A group interested in developing a casino at an undisclosed location in York County is making a second attempt to get a referendum on the ballot, submitting petitions to the Maine Secretary of State’s Office last week in an effort to put the question before voters in November 2017.

Kristen Schulze Muszynski, spokeswoman for the Secretary of State’s Office, confirmed Tuesday that a referendum campaign called Horseracing Jobs Fairness delivered more than 19,000 petitions containing more than 65,000 signatures to Secretary of State Matt Dunlap on Thursday.

“This is the same petition group as we had before. This time, they are trying to get the question on the November ballot,” she said.

Muzynski said the casino campaign must provide at least 61,123 valid signatures, a figure equivalent to 10 percent of the number of votes cast in the 2014 gubernatorial election. The Secretary of State’s Office has 30 calendar days, or until Jan. 21, to certify the signatures as valid.

The new attempt to gain voter approval for a York County casino with slot machines comes just a few months after a similar campaign failed.

On April 7, 2016, Kennebec County Superior Court Justice Michaela Murphy affirmed the decision of the Secretary of State that the previous petition effort was filled with irregularities and did not contain enough valid signatures of Maine voters to qualify for the 2016 ballot.

The proposed 2016 ballot measure was written in such a way that it would allow just one person – Las Vegas entrepreneur Shawn Scott – to operate slot machines or a casino in York County. Scott was the man behind the 2003 referendum that led to Maine’s first combination horse racetrack/slots casino, or “racino,” in Bangor.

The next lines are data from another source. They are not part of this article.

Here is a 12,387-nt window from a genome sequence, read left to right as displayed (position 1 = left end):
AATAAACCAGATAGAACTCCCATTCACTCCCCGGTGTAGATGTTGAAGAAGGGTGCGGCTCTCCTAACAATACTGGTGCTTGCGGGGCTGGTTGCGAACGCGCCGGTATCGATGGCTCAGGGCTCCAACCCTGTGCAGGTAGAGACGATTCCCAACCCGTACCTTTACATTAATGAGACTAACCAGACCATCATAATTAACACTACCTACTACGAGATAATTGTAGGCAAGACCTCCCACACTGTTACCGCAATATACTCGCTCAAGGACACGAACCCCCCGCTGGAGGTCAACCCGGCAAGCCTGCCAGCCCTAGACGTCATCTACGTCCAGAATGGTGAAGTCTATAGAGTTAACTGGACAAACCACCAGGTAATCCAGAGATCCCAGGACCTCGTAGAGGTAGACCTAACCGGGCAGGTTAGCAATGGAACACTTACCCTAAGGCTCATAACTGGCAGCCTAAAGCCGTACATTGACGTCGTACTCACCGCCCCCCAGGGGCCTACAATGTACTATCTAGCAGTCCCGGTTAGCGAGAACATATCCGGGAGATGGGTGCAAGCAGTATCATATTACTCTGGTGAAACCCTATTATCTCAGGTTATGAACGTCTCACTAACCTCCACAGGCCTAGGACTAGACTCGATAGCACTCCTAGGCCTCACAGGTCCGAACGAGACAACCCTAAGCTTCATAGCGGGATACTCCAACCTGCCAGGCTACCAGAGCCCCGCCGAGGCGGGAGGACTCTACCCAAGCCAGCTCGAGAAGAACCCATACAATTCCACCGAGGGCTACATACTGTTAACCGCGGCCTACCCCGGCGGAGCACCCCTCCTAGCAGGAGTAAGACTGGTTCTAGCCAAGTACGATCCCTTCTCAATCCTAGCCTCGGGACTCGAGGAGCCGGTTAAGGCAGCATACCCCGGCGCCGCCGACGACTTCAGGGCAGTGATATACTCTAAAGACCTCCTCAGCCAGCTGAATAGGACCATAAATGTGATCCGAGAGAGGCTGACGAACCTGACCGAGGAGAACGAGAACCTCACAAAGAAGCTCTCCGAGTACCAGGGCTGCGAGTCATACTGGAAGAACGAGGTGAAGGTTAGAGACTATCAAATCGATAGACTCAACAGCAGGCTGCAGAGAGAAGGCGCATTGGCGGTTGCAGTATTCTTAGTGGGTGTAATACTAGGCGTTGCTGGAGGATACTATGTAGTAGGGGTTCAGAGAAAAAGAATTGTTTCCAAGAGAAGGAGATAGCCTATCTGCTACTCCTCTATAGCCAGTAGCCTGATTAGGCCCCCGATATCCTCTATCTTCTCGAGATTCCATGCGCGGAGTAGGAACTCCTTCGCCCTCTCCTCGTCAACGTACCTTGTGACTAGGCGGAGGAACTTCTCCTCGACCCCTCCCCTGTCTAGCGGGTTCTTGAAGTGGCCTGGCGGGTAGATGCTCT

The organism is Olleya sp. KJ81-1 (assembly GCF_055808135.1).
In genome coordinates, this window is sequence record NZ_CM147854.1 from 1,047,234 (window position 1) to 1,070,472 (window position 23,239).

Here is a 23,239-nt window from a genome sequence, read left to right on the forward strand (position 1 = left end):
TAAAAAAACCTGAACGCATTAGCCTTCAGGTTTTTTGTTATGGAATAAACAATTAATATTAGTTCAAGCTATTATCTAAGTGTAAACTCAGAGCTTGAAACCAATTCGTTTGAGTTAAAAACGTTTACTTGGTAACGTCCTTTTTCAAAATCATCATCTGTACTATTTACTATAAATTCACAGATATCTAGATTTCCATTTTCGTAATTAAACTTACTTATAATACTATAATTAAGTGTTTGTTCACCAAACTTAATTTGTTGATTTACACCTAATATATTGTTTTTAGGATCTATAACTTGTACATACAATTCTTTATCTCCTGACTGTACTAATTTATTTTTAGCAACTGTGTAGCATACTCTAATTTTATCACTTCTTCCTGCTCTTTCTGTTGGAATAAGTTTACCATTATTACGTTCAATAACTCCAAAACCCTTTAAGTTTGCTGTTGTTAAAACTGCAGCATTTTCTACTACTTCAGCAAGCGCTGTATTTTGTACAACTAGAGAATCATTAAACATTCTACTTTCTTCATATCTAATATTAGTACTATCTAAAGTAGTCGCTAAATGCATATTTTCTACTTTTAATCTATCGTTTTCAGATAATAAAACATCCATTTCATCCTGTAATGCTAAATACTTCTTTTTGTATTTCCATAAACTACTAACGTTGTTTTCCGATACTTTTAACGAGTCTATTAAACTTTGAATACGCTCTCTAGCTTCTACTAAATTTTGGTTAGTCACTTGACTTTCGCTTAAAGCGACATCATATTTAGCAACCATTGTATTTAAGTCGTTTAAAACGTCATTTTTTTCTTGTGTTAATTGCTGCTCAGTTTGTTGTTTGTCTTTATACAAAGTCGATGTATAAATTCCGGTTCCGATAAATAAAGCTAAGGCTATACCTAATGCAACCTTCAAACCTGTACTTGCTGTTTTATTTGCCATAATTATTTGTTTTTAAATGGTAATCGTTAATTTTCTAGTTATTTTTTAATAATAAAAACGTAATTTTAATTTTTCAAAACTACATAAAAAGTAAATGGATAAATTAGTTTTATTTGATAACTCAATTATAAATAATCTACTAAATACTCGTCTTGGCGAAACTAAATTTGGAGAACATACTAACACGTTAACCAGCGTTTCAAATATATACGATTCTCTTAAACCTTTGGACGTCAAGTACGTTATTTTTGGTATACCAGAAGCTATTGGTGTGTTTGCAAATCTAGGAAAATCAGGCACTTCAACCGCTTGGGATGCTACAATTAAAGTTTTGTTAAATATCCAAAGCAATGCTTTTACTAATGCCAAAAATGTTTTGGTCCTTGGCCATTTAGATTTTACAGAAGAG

In the year before the 2003 referendum, Scott paid an estimated $1.1 million to purchase a majority share in the Bangor harness racing track and then financed most of the $1.5 million campaign to get the ballot question passed. He also spent an estimated $90,000 on a separate local initiative to gain Bangor voters’ approval for slot machines in their city.

Two months after winning approval for what would become Hollywood Casino, Scott sold the rights to Penn National for an estimated $51 million.

According to records of the Maine Ethics Commission, Horseracing Jobs Fairness has received $4.1 million in contributions between December 2015 and Dec. 13, 2016.

All of those contributions came from Scott’s sister, Lisa Scott of Miami. A real estate developer, she contributed $523,100 to the casino campaign between Oct. 26 and Dec. 13, Ethics Commission records show.

Lisa Scott could not be reached for comment Tuesday night. Representatives for the 2016 casino campaign – Stavros Mendros, a former state legislator and a Lewiston-based political consultant, and Cheryl Timberlake, an Augusta-based lobbyist and consultant – did not respond to interview requests Tuesday.

In March 2016, the Secretary of State determined that only 35,518 signatures of the 91,294 that were submitted during the previous effort were valid. Casino backers challenged the state in court, but lost their appeal as a result of Justice Murphy’s ruling.

Muszynski said that staff at the Secretary of State’s Office will start by counting the newly collected signatures. If those signatures satisfy the 61,123-signature threshold, then there will be no need for further counting. If the minimum is not reached, the state will do a second review of the 35,518 valid signatures to certify that they satisfy petition filing requirements.

Citizen petition signatures are valid for one year and the previous casino campaign started collecting signatures on Dec. 8, 2015. Muszynski did not know how many of the signatures that were deemed valid in March are more than a year old.

If casino supporters are able to have the question placed on the state ballot next November, the language of the question will have to be reviewed and approved by Dunlap and the Maine Attorney General’s Office.

According to supporting legislation posted on the Secretary of State’s website by casino advocates, the York County casino and slot machines also would have to be approved by the voters of the municipality where the facility is located.

The referendum also would exempt the casino from existing law, by allowing a casino to operate within 100 miles of an existing casino – the Oxford Casino in the town of Oxford.

Staff Writer Kevin Miller contributed to this report.